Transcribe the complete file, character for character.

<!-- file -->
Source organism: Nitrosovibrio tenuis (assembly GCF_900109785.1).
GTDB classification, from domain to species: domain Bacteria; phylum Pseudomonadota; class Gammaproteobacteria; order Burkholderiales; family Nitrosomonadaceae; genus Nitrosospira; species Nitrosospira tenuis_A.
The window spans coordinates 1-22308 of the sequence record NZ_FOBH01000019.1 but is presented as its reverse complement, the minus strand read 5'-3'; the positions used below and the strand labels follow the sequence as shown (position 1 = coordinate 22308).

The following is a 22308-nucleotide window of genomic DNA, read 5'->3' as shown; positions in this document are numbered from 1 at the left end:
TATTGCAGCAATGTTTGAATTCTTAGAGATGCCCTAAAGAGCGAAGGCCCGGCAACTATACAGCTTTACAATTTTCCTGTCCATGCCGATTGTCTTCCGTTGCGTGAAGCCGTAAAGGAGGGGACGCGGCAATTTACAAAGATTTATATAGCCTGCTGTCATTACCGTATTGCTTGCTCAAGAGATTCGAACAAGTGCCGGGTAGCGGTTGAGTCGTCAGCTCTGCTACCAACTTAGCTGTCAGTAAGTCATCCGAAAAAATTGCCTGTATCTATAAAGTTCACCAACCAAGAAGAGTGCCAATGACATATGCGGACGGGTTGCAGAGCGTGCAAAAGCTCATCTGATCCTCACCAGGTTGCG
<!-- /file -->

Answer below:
Source organism: Nitrosovibrio tenuis (assembly GCF_900109785.1).
GTDB classification, from domain to species: domain Bacteria; phylum Pseudomonadota; class Gammaproteobacteria; order Burkholderiales; family Nitrosomonadaceae; genus Nitrosospira; species Nitrosospira tenuis_A.
The window spans coordinates 1-22308 of the sequence record NZ_FOBH01000019.1 but is presented as its reverse complement, the minus strand read 5'-3'; the positions used below and the strand labels follow the sequence as shown (position 1 = coordinate 22308).

The following is a 22308-nucleotide window of genomic DNA, read 5'->3' as shown; positions in this document are numbered from 1 at the left end:
TATTGCAGCAATGTTTGAATTCTTAGAGATGCCCTAAAGAGCGAAGGCCCGGCAACTATACAGCTTTACAATTTTCCTGTCCATGCCGATTGTCTTCCGTTGCGTGAAGCCGTAAAGGAGGGGACGCGGCAATTTACAAAGATTTATATAGCCTGCTGTCATTACCGTATTGCTTGCTCAAGAGATTCGAACAAGTGCCGGGTAGCGGTTGAGTCGTCAGCTCTGCTACCAACTTAGCTGTCAGTAAGTCATCCGAAAAAATTGCCTGTATCTATAAAGTTCACCAACCAAGAAGAGTGCCAATGACATATGCGGACGGGTTGCAGAGCGTGCAAAAGCTCATCTGATCCTCACCAGGTTGCG